A continuing debate amongst those striving to better our world is the effectiveness of individual change vs. activism. Is it really THAT necessary to be the change we wish to see in the world, or does the attempt to live so distract from the significant work we could be doing to change government and the economic system?
Effective is the key term here, as very few if any would argue that lifestyle change AND political/activist involvement are not both acceptable and commendable. But how should we as individuals wanting to effect change become involved? What tactics provide the best exchange for effort expended? Are we wasting our time and becoming complacent through our beliefs that new light bulbs and time on the bicycle are helping to change the world?
This blog post will address this issue, but not in an either/or approach. In fact, the tactics employed via the Envision Cascadia project, and therefore of concern to this blog, assume that self-change and activism are indeed two sides of the same coin. As discussed in previous blog posts, EC is meant to assist activists (anyone striving to create a better world) in living a life more akin to that which their activism seeks to create. It is through involvement in this process of lifestyle change that we can collectively practice activism as well, and that is precisely the point.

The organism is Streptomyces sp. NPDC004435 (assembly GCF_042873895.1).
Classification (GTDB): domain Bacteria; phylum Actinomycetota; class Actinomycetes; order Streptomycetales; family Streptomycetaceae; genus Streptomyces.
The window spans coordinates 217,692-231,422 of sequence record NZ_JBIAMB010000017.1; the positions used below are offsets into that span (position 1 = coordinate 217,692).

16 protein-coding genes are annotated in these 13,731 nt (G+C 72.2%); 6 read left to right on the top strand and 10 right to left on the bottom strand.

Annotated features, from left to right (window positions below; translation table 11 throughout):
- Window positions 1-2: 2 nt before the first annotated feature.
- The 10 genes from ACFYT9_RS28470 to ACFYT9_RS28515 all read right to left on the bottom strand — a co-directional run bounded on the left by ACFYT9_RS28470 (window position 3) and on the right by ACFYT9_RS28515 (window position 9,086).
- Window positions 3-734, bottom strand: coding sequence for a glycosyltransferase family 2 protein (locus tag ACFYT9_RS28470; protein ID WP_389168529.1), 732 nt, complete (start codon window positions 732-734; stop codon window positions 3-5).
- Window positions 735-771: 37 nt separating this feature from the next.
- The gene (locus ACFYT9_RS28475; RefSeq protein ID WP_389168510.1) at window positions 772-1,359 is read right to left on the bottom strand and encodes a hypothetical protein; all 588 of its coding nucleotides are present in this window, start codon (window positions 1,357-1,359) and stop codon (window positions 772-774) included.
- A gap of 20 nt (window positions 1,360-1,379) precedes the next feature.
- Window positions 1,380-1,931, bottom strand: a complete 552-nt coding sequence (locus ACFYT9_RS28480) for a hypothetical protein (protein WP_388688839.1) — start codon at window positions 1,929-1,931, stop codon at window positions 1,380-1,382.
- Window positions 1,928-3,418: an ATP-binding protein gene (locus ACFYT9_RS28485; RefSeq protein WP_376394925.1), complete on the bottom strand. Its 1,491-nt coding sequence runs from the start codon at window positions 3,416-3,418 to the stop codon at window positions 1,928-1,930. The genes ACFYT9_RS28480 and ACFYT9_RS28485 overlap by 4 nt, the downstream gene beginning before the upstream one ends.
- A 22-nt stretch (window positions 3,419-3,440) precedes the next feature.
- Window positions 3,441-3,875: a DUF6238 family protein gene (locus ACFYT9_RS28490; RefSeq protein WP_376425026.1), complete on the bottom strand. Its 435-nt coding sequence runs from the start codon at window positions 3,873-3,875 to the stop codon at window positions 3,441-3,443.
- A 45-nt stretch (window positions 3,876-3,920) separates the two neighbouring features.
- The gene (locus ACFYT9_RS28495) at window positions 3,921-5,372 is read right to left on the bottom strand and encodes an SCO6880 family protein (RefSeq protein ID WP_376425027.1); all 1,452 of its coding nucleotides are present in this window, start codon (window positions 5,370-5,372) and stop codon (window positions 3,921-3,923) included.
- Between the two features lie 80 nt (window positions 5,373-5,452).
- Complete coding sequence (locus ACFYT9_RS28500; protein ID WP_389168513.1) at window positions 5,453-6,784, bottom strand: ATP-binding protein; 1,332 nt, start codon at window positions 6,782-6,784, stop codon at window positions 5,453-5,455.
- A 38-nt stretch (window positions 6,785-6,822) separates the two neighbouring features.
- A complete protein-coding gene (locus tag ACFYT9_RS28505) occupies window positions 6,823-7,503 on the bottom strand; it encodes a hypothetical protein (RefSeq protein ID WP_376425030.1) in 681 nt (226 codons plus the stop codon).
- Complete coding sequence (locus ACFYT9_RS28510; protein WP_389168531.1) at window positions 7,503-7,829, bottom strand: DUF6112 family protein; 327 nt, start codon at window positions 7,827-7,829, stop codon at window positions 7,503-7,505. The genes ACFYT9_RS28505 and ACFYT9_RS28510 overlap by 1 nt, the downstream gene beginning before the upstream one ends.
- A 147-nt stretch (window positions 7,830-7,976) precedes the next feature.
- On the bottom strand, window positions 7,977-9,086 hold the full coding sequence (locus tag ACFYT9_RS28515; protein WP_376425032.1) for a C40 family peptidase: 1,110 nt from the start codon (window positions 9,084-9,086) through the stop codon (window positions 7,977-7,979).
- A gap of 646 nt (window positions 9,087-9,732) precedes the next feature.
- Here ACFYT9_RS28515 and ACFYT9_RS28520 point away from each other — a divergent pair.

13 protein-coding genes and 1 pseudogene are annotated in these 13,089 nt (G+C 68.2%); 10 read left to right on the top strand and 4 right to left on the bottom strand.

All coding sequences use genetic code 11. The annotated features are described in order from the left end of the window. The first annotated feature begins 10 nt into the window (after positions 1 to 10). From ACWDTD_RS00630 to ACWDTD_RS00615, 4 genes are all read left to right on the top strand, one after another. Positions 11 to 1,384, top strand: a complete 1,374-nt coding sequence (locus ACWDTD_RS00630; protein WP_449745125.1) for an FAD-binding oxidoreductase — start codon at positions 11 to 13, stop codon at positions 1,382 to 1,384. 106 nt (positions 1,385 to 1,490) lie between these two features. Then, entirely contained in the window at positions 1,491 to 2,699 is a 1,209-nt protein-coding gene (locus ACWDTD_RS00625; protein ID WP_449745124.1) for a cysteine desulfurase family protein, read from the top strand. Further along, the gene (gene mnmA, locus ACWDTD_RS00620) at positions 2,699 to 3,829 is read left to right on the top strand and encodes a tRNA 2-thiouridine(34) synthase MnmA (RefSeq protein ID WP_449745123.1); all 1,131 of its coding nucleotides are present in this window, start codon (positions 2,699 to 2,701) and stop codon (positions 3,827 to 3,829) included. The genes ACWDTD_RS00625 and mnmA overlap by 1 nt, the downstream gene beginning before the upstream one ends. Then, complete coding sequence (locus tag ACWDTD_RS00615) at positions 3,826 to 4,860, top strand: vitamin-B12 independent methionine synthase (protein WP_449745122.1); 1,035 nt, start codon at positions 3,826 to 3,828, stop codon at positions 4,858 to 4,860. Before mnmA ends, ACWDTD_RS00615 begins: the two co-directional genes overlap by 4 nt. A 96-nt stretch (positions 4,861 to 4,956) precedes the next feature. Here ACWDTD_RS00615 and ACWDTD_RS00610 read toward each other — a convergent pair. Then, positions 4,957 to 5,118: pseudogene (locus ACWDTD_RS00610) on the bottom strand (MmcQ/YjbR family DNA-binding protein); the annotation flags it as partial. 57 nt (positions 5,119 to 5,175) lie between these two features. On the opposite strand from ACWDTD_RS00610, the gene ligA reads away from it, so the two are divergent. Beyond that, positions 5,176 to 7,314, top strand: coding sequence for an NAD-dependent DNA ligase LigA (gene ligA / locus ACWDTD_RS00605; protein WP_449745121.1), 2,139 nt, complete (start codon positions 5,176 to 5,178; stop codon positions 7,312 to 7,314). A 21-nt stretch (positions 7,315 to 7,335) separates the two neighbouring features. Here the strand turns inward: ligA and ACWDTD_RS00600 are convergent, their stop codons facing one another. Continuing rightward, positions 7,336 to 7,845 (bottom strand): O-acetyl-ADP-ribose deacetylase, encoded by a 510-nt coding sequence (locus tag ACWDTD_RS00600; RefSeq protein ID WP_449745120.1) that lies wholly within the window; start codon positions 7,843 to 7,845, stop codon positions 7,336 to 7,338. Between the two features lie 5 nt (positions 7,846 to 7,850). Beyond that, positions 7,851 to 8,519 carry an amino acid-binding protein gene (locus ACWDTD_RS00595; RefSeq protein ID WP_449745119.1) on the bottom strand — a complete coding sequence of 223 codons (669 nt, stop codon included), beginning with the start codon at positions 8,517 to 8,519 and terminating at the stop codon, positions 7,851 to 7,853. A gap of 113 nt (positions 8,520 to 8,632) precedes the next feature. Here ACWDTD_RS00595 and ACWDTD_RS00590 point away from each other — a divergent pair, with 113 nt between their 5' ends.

“Being the change” reminds us of the Gandhian philosophy founded in the spiritual insight of change from within. But a deeper understanding of Gandhi’s life and teachings reveals a deeper meaning to such personal change. The outer manifestation of this inner restraint is in fact a preparation for non-cooperation. To stop cooperation with entities is to remove support necessary for their function. But to do so in situations of limited options is to possibly imperil one’s personal comforts - hence the need for inner strength and dedication.
Let us single out Walmart for a moment to use as an example. Many believe that Walmart is responsible for the breakdown of a multitude of local community economies throughout North America and beyond. Let us assume for this example that they are correct. What to do about it? For sure we might consider not shopping there. But is this really effective? How many people must stop shopping at Walmart for their “bottom line” to be truly affected? And then there is the problem of consumer options. Typically when Walmart enters a community, many local shops close their doors. How then are we supposed to find needed goods?
To begin, we must first accept that our individual actions in such circumstances will have limited consequences. We must also accept that undertaking such a boycott will invariably involve personal hardships. These two assumptions will require of us personal strength and dedication – to be found in personal growth, inseparable from spiritual growth, no matter what your personal religious and spiritual beliefs.
Next, we must understand that life is series of choices. We either shop at Walmart or we do not. Shopping at Walmart supports the entity we wish to reign in or put a stop to, but what the hay, it’s only a bottle of shampoo and a pair of socks. Right? Well, in such a case the choice has been made to cooperate and hence a vote cast in favor of that which we reject and otherwise decry.